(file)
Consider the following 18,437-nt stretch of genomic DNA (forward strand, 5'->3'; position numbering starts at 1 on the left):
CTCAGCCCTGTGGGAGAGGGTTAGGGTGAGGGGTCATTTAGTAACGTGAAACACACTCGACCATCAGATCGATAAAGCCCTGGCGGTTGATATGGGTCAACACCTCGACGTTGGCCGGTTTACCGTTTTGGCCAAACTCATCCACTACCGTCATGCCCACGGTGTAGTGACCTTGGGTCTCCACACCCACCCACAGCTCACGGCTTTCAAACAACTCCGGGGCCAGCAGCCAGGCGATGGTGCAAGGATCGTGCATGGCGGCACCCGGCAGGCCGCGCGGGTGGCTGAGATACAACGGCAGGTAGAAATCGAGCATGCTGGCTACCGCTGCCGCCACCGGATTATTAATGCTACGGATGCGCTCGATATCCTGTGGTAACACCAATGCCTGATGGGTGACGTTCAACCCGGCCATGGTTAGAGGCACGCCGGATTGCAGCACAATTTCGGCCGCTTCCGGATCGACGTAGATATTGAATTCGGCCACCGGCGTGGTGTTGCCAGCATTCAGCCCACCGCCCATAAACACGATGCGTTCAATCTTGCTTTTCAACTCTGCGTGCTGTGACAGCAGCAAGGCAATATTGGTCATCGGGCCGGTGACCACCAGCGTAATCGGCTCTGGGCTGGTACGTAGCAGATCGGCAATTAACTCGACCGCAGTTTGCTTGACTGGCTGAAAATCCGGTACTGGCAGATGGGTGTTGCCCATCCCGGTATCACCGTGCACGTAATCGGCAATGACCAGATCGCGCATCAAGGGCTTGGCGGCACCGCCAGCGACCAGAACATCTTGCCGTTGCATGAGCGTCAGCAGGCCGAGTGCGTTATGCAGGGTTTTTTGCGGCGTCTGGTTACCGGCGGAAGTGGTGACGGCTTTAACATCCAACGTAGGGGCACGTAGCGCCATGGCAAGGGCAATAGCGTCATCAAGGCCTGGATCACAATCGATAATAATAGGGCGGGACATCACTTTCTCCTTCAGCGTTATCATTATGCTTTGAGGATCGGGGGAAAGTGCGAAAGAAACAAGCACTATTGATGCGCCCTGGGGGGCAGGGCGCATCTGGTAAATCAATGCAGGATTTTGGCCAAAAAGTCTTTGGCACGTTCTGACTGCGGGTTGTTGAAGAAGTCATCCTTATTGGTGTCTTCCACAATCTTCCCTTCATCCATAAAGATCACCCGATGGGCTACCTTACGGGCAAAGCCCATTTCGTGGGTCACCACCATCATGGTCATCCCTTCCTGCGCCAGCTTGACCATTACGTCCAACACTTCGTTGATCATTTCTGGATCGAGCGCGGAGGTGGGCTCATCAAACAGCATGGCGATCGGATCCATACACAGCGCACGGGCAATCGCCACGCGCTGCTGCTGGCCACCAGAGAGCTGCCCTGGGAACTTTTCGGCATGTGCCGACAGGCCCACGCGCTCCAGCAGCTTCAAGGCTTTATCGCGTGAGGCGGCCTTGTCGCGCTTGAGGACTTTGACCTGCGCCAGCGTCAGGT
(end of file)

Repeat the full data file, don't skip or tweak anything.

Consider the following 18,437-nt stretch of genomic DNA (forward strand, 5'->3'; position numbering starts at 1 on the left):
CTCAGCCCTGTGGGAGAGGGTTAGGGTGAGGGGTCATTTAGTAACGTGAAACACACTCGACCATCAGATCGATAAAGCCCTGGCGGTTGATATGGGTCAACACCTCGACGTTGGCCGGTTTACCGTTTTGGCCAAACTCATCCACTACCGTCATGCCCACGGTGTAGTGACCTTGGGTCTCCACACCCACCCACAGCTCACGGCTTTCAAACAACTCCGGGGCCAGCAGCCAGGCGATGGTGCAAGGATCGTGCATGGCGGCACCCGGCAGGCCGCGCGGGTGGCTGAGATACAACGGCAGGTAGAAATCGAGCATGCTGGCTACCGCTGCCGCCACCGGATTATTAATGCTACGGATGCGCTCGATATCCTGTGGTAACACCAATGCCTGATGGGTGACGTTCAACCCGGCCATGGTTAGAGGCACGCCGGATTGCAGCACAATTTCGGCCGCTTCCGGATCGACGTAGATATTGAATTCGGCCACCGGCGTGGTGTTGCCAGCATTCAGCCCACCGCCCATAAACACGATGCGTTCAATCTTGCTTTTCAACTCTGCGTGCTGTGACAGCAGCAAGGCAATATTGGTCATCGGGCCGGTGACCACCAGCGTAATCGGCTCTGGGCTGGTACGTAGCAGATCGGCAATTAACTCGACCGCAGTTTGCTTGACTGGCTGAAAATCCGGTACTGGCAGATGGGTGTTGCCCATCCCGGTATCACCGTGCACGTAATCGGCAATGACCAGATCGCGCATCAAGGGCTTGGCGGCACCGCCAGCGACCAGAACATCTTGCCGTTGCATGAGCGTCAGCAGGCCGAGTGCGTTATGCAGGGTTTTTTGCGGCGTCTGGTTACCGGCGGAAGTGGTGACGGCTTTAACATCCAACGTAGGGGCACGTAGCGCCATGGCAAGGGCAATAGCGTCATCAAGGCCTGGATCACAATCGATAATAATAGGGCGGGACATCACTTTCTCCTTCAGCGTTATCATTATGCTTTGAGGATCGGGGGAAAGTGCGAAAGAAACAAGCACTATTGATGCGCCCTGGGGGGCAGGGCGCATCTGGTAAATCAATGCAGGATTTTGGCCAAAAAGTCTTTGGCACGTTCTGACTGCGGGTTGTTGAAGAAGTCATCCTTATTGGTGTCTTCCACAATCTTCCCTTCATCCATAAAGATCACCCGATGGGCTACCTTACGGGCAAAGCCCATTTCGTGGGTCACCACCATCATGGTCATCCCTTCCTGCGCCAGCTTGACCATTACGTCCAACACTTCGTTGATCATTTCTGGATCGAGCGCGGAGGTGGGCTCATCAAACAGCATGGCGATCGGATCCATACACAGCGCACGGGCAATCGCCACGCGCTGCTGCTGGCCACCAGAGAGCTGCCCTGGGAACTTTTCGGCATGTGCCGACAGGCCCACGCGCTCCAGCAGCTTCAAGGCTTTATCGCGTGAGGCGGCCTTGTCGCGCTTGAGGACTTTGACCTGCGCCAGCGTCAGGT